3) Upon completion of a contract the customer has the right to have any technological restrictions removed that prevent its use on other carriers networks.

4) The right to buy out the phone and terminate the contract at any time.

5) A limit to the terms of contracts allowed.

6) The right to buy a 3rd party phone and join a carriers network with no contractual obligations.
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Old Jan 25, 2013, 04:13 PM   #10
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Since when is the "Librarian of Congress" a lawyer.

Put the question and the discussion into the legal system and let the courts decide.

Tell the Librarian of Congress to stick to their core competencies, sorting books and filing microfiche..
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Old Jan 24, 2013, 04:14 PM   #11
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A little backwards

I think in the UK it is illegal for telco's to lock a mobile and not give you the ability to unlock it.
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Old Jan 24, 2013, 07:45 PM   #12
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Originally Posted by fullstop102 View Post
I think in the UK it is illegal for telco's to lock a mobile and not give you the ability to unlock it.
How ironic that some Americans might one-day flood to other countries to find real freedom again, even if it might not have the same economic benefits.
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Old Jan 24, 2013, 08:04 PM   #13
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How ironic that some Americans might one-day flood to other countries to find real freedom again, even if it might not have the same economic benefits.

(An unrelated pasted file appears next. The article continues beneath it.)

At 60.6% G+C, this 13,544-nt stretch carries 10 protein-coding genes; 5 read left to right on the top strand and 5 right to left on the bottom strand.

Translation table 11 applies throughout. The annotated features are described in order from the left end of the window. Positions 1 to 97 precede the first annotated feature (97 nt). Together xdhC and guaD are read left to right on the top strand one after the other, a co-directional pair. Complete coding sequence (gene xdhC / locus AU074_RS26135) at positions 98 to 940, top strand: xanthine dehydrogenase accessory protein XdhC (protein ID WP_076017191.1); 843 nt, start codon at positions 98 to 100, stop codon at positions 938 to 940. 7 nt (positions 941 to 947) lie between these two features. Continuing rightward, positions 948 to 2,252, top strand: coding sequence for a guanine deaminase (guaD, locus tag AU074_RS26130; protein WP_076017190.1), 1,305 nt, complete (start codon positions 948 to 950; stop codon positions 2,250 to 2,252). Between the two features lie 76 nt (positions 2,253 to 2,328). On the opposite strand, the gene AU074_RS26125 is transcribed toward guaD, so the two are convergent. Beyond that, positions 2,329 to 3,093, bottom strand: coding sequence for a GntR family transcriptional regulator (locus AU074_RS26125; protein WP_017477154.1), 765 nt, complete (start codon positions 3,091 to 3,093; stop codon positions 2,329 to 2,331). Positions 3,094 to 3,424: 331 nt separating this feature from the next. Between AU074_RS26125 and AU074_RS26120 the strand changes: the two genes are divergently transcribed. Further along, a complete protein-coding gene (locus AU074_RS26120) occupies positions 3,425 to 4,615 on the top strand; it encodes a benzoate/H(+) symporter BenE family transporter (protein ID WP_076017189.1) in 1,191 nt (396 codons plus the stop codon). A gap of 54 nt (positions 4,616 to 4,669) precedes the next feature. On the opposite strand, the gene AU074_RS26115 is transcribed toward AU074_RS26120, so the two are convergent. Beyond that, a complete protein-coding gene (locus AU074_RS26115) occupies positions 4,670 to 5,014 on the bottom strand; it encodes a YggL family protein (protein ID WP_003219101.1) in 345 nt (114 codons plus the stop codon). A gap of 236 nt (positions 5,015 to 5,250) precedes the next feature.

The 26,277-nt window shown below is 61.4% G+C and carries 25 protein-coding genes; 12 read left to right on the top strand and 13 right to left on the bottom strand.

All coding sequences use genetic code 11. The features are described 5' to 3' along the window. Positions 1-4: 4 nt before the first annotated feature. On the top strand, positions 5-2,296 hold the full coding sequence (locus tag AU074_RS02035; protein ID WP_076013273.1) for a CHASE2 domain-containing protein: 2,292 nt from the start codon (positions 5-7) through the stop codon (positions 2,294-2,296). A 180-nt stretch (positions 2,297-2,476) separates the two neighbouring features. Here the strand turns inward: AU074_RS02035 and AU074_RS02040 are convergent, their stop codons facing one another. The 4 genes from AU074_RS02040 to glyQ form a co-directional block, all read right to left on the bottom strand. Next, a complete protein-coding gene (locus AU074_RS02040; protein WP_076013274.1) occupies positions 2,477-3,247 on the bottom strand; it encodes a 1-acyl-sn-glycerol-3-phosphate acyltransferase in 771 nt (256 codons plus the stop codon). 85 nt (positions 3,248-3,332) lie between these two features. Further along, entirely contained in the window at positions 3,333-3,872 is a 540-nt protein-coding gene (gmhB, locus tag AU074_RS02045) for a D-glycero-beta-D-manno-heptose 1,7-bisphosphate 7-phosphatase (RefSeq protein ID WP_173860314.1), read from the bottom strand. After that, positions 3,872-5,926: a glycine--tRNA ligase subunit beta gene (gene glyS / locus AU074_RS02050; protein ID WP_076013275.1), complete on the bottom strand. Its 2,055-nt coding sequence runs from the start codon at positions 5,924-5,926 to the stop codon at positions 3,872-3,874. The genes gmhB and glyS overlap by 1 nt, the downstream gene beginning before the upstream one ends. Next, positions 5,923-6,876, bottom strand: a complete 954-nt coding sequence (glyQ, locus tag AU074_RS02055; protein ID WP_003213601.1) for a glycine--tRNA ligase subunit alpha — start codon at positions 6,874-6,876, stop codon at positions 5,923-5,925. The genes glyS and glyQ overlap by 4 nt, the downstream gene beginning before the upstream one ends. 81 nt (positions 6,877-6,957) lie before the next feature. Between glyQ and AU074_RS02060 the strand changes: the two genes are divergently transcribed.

I have considered this, but any country I would want to goto doesn't want Americans moving there.
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Old Jan 24, 2013, 08:03 PM   #14
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Originally Posted by fullstop102 View Post
I think in the UK it is illegal for telco's to lock a mobile and not give you the ability to unlock it.
In Brazil too. Also there's a carrier which doesn't customize the firmware of their subsidized phones because they think their customers prefer this approach - totally unlocked even when in a contract.

The main difference here is that most people - or a lot of - buy unlocked phones because the extra charge is not so higher than a subsidized one. In most cases it's cheaper buying an unlocked phone in retailers.
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Old Jan 24, 2013, 08:59 PM   #15
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Originally Posted by fullstop102 View Post
I think in the UK it is illegal for telco's to lock a mobile and not give you the ability to unlock it.
Here in New Zealand it illegal to sell them locked at all. The one thing we have going for us with Apple products over the USA woohoo